EPW paper on water governance

How does the Central Government regulate and manage water in a country where water management is the State Government's prerogative? In this paper in the Economic and Political Weekly, ATREE’s Sharachchandra Lele and Veena Srinivsan raise questions that went unrecognized in the Mihir Shah Committee’s suggestion to establish a National Water Commission: How much scientific rigour does the State have for integrated water management Welcoming the debate on the assumptions underpinning water resource monitoring in India triggered by the Mihir Shah Committee report, the authors suggest that the proposed National Water Commission should focus on providing integrated data and science to help water managers and policymakers, avoiding getting directly involved in planning or regulation.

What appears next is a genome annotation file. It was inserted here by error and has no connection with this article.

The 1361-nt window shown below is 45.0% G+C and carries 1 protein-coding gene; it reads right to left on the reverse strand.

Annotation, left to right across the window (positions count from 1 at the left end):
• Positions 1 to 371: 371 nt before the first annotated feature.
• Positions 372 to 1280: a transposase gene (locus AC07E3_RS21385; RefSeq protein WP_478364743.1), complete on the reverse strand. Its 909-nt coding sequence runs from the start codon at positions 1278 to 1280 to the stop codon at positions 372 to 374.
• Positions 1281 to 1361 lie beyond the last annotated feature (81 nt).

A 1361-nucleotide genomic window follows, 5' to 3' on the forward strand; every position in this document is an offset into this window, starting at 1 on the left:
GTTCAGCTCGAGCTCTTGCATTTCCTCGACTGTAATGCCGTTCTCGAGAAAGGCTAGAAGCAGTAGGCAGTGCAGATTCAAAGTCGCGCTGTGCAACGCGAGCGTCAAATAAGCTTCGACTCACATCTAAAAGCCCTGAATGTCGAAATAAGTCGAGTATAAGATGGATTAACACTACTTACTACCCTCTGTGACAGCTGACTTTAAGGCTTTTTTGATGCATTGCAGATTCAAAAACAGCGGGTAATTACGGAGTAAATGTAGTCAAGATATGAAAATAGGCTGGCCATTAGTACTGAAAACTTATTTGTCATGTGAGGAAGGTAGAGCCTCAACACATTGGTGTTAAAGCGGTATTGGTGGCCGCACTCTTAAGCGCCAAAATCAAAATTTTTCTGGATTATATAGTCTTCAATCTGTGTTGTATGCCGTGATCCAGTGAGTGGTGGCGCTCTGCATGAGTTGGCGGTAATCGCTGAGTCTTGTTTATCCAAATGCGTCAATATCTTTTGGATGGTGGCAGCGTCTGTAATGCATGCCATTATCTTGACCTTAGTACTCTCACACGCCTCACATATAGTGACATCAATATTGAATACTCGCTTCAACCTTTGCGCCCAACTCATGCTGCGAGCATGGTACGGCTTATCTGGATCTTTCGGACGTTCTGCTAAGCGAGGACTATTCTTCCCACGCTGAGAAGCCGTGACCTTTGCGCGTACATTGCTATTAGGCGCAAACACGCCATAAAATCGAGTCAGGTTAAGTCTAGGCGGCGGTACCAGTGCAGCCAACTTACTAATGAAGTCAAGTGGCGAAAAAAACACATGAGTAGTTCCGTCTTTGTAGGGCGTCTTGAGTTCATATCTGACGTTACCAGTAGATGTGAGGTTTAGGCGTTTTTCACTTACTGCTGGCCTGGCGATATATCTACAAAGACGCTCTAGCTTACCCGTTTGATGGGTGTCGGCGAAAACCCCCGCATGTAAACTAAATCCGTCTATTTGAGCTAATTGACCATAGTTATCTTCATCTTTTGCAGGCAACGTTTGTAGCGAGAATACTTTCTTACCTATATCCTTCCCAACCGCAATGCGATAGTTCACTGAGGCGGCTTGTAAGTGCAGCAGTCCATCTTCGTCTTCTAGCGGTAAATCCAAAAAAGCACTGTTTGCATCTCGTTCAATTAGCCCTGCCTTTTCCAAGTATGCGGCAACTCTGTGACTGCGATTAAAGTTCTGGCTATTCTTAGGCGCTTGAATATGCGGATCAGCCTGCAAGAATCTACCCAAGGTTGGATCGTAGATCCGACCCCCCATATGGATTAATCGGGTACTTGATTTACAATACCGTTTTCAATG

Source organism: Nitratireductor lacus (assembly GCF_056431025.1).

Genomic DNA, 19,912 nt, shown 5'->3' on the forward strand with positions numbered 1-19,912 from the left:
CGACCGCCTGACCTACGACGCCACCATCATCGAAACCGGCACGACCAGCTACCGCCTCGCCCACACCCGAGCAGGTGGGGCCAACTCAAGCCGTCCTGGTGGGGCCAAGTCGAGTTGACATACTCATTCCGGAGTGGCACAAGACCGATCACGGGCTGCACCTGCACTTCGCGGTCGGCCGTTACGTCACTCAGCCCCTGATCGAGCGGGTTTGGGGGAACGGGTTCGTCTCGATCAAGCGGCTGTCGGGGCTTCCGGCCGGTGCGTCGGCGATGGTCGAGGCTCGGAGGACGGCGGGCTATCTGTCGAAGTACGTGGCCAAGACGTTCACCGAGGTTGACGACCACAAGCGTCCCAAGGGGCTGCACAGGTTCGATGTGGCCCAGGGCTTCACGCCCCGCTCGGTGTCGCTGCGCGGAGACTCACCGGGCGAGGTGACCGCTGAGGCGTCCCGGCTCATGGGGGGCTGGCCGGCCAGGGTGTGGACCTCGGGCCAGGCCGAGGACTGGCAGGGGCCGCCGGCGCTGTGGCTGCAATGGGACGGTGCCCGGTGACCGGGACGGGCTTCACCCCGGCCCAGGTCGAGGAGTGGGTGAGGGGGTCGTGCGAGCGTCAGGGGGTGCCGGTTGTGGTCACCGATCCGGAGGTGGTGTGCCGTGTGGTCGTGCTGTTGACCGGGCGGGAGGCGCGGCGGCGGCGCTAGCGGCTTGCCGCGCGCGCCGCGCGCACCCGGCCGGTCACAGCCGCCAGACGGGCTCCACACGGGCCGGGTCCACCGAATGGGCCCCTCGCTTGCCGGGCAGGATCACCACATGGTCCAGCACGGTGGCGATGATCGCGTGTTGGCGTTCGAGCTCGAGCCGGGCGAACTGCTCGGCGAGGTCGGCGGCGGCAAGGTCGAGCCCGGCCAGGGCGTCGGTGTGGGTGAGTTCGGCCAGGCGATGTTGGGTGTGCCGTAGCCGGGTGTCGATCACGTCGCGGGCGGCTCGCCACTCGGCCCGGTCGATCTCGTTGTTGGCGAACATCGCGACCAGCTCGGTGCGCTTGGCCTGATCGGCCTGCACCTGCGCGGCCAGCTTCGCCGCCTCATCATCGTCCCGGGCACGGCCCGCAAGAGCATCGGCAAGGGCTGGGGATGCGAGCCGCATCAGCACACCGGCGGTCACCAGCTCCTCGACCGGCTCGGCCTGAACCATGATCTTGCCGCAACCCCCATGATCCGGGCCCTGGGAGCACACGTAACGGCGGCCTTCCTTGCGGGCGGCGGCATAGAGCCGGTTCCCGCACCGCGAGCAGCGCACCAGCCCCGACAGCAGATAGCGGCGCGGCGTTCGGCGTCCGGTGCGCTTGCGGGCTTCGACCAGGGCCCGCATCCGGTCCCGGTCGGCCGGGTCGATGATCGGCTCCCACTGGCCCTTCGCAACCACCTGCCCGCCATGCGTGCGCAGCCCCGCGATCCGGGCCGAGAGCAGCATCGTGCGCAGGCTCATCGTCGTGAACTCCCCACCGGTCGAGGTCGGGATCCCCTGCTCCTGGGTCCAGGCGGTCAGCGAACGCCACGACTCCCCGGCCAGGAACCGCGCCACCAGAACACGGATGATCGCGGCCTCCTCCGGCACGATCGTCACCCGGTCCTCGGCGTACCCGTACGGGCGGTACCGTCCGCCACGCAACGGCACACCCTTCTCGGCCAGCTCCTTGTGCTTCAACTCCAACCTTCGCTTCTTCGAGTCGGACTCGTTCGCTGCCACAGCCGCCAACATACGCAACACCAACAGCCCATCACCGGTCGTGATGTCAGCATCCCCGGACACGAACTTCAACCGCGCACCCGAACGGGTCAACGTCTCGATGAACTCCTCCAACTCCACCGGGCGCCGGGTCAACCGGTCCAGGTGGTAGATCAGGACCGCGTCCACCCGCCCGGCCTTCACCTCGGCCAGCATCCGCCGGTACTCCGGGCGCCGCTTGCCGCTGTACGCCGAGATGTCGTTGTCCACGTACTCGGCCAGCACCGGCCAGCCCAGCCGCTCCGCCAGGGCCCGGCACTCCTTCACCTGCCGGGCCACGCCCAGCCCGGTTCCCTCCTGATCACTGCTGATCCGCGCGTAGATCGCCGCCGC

"..Given this jurisdictional context and core competencies, we believe that it would be legally and practically advisable that any national-level agency created by merging the CWC and CGWB focuses on information provision, analysis, and associated research and training to enable other actors at various scales to carry out integrated surface-ground water management for achieving the goals of equitable and sustainable water use. We believe this mandate is narrow enough to be realistic while challenging enough, as it focuses attention on how to achieve the core objective of the merger—providing a holistic understanding of surface and ground water in the river basins of the country..."

Read the paper at http://www.epw.in/journal/2016/52/water-governance/focusing-essentials.html